Texas

Surplus revenue has doubled for Texas ’next budget

Texas ’oil and gas economy, along with the sales tax, has been exceptionally good over the past two years, building up $ 27 billion in excess revenue for the next budget.

This automatically means more money for Texas roads and more funds for the so-called Rainy Day Fund or state savings account. It could also involve some additional spending on budget priorities or possible property tax cuts.


What You Need to Know

  • Oil and gas revenues, plus sales tax, raised excess revenue to $ 27 billion, a record high for a Texas budget.
  • Budget spending is limited in the Texas budget, but property tax cuts would not count against budget limits
  • Both Republicans and Democrats speak of additional relief from the House exemption
  • Lieutenant Governor Dan Patrick wants to increase the mandatory family property exemption from $ 40,000 to $ 60,000

Several budget limits will prevent Texas lawmakers from spending all that money without a super-majority vote. Lt. Gov. Dan Patrick and potentially most of the Conservative Texas Senate want to spend an additional $ 4 billion on property tax relief. That would increase the household exemption to $ 60,000.

“I’ve always believed that returning money to taxpayers doesn’t grow the government,” Patrick said. “All members of the Texas Senate will have ideas on how these additional revenues should be spent, and I will consider them fully. However, I believe that, first and foremost, any surplus should go back to Texas taxpayers.”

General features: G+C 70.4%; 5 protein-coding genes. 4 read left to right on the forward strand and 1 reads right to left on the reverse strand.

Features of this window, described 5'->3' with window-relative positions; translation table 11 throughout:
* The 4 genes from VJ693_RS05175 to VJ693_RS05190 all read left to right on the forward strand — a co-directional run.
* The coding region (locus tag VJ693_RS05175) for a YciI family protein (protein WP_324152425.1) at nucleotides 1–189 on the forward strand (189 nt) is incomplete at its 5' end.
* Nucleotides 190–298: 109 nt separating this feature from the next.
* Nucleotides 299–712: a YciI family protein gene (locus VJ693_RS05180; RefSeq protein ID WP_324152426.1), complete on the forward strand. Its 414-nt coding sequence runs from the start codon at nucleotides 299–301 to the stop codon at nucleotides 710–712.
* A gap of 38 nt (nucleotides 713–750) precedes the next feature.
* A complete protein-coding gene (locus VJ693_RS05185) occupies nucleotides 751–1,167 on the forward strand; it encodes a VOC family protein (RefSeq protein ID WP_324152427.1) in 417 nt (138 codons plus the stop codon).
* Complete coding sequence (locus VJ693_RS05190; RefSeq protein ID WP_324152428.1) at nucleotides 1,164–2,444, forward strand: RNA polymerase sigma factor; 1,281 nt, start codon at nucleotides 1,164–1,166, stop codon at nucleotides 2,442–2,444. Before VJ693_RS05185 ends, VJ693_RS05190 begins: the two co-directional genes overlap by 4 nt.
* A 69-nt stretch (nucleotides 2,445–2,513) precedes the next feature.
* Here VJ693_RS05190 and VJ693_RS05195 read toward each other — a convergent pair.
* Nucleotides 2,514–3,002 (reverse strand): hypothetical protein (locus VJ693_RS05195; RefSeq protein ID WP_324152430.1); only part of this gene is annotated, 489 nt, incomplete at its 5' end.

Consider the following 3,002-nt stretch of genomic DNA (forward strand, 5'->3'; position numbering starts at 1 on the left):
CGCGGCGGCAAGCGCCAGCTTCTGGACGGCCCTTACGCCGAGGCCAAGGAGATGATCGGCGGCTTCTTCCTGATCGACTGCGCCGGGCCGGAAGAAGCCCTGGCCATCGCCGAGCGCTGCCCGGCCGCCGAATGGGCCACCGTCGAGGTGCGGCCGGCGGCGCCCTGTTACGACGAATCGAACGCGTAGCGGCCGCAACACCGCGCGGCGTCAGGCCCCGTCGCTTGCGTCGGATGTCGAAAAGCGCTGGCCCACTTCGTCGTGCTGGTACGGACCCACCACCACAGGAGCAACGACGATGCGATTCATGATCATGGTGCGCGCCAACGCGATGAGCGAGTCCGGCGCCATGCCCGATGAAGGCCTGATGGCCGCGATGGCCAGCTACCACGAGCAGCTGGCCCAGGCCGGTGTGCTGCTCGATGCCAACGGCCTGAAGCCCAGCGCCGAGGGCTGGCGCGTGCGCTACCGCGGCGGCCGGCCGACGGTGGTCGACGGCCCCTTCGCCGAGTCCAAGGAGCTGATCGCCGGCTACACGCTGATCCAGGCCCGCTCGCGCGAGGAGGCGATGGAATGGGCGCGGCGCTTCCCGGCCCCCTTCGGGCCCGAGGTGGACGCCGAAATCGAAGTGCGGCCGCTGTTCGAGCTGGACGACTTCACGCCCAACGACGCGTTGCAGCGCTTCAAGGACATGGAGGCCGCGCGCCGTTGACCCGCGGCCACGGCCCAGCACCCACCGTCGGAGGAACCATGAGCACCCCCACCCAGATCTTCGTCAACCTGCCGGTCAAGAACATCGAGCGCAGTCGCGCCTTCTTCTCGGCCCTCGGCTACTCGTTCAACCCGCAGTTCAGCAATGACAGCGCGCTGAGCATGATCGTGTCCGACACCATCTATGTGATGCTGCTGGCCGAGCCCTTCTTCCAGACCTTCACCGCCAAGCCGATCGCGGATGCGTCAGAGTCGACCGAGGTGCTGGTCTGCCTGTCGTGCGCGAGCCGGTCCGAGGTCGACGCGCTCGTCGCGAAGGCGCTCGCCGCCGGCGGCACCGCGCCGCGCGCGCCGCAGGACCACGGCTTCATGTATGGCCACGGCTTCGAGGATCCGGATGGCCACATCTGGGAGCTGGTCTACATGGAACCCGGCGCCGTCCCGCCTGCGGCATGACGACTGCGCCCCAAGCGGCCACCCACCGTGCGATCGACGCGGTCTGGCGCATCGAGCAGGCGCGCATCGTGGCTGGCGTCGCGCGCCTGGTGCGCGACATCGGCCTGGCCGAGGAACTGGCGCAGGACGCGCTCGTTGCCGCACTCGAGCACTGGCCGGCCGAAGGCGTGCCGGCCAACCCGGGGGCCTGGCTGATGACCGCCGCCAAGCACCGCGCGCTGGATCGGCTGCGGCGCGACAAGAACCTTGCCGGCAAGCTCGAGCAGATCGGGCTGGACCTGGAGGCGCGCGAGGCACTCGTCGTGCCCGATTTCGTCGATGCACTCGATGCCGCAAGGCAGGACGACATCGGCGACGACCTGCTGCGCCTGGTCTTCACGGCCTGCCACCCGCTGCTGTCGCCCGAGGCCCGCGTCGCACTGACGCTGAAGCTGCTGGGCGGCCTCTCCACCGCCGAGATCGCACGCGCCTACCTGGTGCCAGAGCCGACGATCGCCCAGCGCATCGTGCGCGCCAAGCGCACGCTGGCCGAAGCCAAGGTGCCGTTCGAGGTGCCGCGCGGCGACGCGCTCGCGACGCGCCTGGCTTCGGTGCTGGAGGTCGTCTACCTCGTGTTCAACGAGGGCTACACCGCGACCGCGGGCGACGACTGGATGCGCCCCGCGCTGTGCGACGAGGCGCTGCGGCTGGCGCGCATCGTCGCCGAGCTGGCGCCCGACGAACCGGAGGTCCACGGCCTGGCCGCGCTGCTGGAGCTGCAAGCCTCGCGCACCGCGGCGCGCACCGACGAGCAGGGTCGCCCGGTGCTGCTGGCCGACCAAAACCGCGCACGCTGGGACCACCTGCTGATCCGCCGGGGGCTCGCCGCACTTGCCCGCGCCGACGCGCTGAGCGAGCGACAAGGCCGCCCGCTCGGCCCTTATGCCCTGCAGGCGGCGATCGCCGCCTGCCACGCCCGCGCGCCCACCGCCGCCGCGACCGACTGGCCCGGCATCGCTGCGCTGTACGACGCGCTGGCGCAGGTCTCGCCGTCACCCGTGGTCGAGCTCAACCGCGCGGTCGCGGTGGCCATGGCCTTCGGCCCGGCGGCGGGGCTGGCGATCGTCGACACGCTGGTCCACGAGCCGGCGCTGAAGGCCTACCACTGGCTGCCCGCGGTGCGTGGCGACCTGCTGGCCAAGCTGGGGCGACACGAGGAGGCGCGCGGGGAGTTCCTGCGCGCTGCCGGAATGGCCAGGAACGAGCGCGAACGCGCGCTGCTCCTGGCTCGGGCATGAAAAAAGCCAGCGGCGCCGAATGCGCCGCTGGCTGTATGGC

Ultimately, Patrick wants a $ 100,000 exemption. The wind may be behind them because the property tax cut will not count against mandatory budget limits. That housing exemption will not extend to homeowners of other types of housing, such as housing complexes.

The Democratic House Caucus is also in favor of increasing ownership, but with the caveat that other budget areas also need attention.

“It’s equally important that we invest in our infrastructure, health care system and neighborhood schools,” said Rep. Chris Turner, D-Arlington. “This increase in revenue gives us the opportunity to improve the lives of all Texans and work to find real solutions to the most critical problems facing our state.”

The Texas School Coalition, in its own statement, has called for more education spending, arguing that Texas is fine because it is the state, not the local school districts, that are reaping the benefit of the highest property values.

The higher the value of housing, the less the state has to spend on education, said Christy Rome, executive director of the Texas Schools Coalition. Recapture – the money that property-rich school districts send back to the state to support property-poor school districts – is at an all-time high of $ 3 billion.

In the Senate, Patrick also pledges to suspend the gasoline tax for the remainder of 2022; allocate “funding to continue paying teacher raises”; and provide another check 13 for retired teachers.

That last priority probably won’t sit well with retired teachers, who would rather see a more lasting cost-of-living adjustment. During testimony before Senate Finance, the executive director of the Texas Retired Teachers Association, Tim Lee, noted that recent inflation has had a major impact on teachers ’pensions.

Many senior retired teachers live on an average of $ 2,000 a month. Most cannot claim any retirement benefits from the Social Security system.

Surplus revenue has doubled for Texas ’next budget

Source link Surplus revenue has doubled for Texas ’next budget

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